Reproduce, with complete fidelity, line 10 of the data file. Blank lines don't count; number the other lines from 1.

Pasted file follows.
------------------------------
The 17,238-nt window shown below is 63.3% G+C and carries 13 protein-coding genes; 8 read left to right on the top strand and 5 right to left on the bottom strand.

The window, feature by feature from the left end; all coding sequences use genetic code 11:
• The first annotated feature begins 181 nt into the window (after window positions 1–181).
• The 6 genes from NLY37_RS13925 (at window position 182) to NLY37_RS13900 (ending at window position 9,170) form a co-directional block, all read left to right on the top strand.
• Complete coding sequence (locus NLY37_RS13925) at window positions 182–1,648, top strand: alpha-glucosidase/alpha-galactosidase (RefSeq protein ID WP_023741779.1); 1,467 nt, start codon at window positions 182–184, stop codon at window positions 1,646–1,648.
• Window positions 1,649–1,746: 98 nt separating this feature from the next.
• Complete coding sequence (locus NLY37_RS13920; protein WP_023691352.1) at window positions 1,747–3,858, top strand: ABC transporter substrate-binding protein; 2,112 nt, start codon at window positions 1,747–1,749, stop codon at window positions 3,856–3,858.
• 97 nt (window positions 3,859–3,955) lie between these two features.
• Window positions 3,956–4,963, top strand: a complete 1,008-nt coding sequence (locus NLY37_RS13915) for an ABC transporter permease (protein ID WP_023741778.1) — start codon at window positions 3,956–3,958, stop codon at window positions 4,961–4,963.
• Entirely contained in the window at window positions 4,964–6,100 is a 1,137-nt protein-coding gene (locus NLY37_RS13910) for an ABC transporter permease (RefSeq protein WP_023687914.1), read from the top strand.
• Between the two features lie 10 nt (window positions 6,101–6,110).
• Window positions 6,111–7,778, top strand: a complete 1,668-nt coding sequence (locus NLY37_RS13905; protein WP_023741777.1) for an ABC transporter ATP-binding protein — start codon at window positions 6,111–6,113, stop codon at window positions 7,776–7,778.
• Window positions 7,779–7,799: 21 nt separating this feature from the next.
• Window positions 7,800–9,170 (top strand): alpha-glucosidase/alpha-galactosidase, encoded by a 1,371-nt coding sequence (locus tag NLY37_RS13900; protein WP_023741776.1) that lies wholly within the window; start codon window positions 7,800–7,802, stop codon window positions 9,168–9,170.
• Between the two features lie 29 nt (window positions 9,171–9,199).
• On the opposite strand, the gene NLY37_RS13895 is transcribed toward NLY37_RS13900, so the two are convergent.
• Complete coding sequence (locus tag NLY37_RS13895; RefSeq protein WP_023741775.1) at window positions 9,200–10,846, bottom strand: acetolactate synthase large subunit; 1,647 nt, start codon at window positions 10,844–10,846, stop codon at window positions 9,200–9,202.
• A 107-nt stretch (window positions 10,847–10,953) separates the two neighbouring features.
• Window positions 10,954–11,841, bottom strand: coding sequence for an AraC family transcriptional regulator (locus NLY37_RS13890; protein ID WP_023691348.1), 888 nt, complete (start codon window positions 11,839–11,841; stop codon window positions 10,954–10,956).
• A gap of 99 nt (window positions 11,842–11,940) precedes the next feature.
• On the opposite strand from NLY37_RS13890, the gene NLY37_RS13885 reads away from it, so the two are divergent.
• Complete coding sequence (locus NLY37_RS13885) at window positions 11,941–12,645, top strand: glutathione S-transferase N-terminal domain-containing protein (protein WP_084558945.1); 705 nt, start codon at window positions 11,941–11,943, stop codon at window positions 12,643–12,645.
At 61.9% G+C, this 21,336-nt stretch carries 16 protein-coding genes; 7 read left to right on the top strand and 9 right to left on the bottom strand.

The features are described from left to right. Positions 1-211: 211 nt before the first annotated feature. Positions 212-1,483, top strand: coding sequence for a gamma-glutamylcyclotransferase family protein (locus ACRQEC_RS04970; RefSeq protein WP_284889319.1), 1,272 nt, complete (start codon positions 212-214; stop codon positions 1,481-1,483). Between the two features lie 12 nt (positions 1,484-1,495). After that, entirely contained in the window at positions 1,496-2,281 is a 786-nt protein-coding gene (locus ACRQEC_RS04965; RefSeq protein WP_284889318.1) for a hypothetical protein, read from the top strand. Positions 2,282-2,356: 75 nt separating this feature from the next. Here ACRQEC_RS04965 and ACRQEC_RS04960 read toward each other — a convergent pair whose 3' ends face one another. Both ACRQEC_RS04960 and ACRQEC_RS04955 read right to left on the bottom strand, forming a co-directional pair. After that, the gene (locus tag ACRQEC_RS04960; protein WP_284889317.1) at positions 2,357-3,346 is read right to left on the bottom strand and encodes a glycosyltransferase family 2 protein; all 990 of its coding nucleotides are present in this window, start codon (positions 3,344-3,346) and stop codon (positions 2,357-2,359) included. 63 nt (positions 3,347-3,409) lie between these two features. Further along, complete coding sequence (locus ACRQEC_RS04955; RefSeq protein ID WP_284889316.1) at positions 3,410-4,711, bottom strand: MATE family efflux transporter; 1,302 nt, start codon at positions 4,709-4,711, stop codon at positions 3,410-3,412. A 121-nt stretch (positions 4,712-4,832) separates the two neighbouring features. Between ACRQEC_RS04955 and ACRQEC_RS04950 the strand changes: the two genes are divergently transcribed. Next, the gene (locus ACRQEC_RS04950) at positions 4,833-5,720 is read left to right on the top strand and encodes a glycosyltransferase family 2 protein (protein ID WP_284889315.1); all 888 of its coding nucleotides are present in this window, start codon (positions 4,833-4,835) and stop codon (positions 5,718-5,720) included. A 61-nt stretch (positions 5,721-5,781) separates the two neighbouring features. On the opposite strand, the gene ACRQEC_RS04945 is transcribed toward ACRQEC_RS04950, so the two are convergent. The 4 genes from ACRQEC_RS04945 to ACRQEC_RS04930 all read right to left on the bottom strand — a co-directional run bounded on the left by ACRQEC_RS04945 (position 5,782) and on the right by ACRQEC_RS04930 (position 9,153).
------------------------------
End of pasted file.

• Entirely contained in the window at window positions 4,964–6,100 is a 1,137-nt protein-coding gene (locus NLY37_RS13910) for an ABC transporter permease (RefSeq protein WP_023687914.1), read from the top strand.